First Responders Have a New Way to Identify People With Autism
Interacting with people on the spectrum can present unique challenges for police officers, as autism can lead to sensitivity to light and noise, anxiety, and aggressiveness if that person is scared. Unfortunately, all these symptoms, combined with police officers who don’t have prior knowledge of a person’s autism, have caused injuries during some of these unique situations. Brad and Kenny Benjamin, brothers who are on the spectrum, have come up with a registry to help give first responders a heads up. Through this registry, they’re raising awareness and helping keep people safe.
The Autism FYI Organization that Brad and Kenny founded lists several ways to interact with people on the spectrum during an emergency. Most important is staying calm, communicating with the person before touching him, and calling that person’s emergency contact right away. If the responder needs additional assistance, the registry also offers a 24-hour hotline.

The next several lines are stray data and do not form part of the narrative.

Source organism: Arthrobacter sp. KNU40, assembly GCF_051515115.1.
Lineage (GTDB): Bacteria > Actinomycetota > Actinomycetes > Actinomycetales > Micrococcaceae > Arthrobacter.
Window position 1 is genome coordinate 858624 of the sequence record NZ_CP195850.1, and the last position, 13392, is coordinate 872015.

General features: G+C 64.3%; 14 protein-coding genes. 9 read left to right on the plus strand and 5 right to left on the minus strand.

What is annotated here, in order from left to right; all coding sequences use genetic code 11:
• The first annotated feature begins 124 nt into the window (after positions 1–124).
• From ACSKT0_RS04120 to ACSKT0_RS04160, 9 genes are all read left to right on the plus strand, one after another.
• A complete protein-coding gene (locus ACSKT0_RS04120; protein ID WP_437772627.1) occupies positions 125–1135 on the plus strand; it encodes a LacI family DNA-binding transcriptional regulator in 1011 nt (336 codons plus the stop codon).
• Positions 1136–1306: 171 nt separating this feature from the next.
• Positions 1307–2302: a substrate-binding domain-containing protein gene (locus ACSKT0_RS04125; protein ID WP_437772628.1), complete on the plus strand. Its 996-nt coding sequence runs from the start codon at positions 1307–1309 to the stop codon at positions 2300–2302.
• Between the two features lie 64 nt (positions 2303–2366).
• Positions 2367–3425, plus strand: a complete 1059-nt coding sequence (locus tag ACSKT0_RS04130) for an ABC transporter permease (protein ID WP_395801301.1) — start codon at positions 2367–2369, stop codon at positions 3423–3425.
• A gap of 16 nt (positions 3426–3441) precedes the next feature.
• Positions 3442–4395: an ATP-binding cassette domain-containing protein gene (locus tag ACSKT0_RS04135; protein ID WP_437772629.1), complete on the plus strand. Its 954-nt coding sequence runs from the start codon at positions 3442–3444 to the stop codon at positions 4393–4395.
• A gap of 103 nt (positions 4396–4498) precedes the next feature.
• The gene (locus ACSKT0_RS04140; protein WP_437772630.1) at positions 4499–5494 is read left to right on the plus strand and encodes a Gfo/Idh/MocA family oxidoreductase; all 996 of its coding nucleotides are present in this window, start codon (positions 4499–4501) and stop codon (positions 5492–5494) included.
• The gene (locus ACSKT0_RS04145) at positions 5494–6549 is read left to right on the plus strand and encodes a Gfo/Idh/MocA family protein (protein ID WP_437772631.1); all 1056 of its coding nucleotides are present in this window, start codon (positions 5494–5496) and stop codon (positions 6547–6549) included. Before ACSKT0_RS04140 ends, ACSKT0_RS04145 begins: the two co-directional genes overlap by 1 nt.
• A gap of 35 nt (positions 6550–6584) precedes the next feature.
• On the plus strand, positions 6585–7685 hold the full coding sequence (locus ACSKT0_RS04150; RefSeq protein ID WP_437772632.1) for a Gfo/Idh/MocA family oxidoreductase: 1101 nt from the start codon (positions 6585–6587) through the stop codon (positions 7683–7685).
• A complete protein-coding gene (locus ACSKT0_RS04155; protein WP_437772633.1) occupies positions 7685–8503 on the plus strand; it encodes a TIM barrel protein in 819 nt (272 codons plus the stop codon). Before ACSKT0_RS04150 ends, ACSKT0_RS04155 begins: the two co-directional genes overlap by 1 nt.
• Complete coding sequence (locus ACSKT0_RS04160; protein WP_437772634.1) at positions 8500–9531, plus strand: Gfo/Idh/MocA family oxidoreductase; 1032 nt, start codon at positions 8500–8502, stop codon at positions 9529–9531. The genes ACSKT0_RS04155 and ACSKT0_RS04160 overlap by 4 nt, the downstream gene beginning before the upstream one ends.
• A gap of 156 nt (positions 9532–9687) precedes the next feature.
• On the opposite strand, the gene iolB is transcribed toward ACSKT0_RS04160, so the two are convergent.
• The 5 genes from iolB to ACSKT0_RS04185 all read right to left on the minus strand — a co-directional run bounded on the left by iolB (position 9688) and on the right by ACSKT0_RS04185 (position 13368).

Anyone with autism can sign up for the registry. One great way the brothers found to identify members is a wearable USB device. According to The Mighty, the USB device has information on the wearer that first responders can use to better assist that person. Two options are available for the USB device: a sweatband or a bracelet. Each option has a symbol on it, a puzzle piece inside a yield sign, which is another way the first responder can recognize if the wearer has autism.
The brothers are working with police departments for counties in Maryland, their home state, to set up the program. They started by meeting with the police chief in Prince George County, which plans to start using the program. Several neighboring counties have already agreed as well, but Brad and Kenny both want to expand across the country.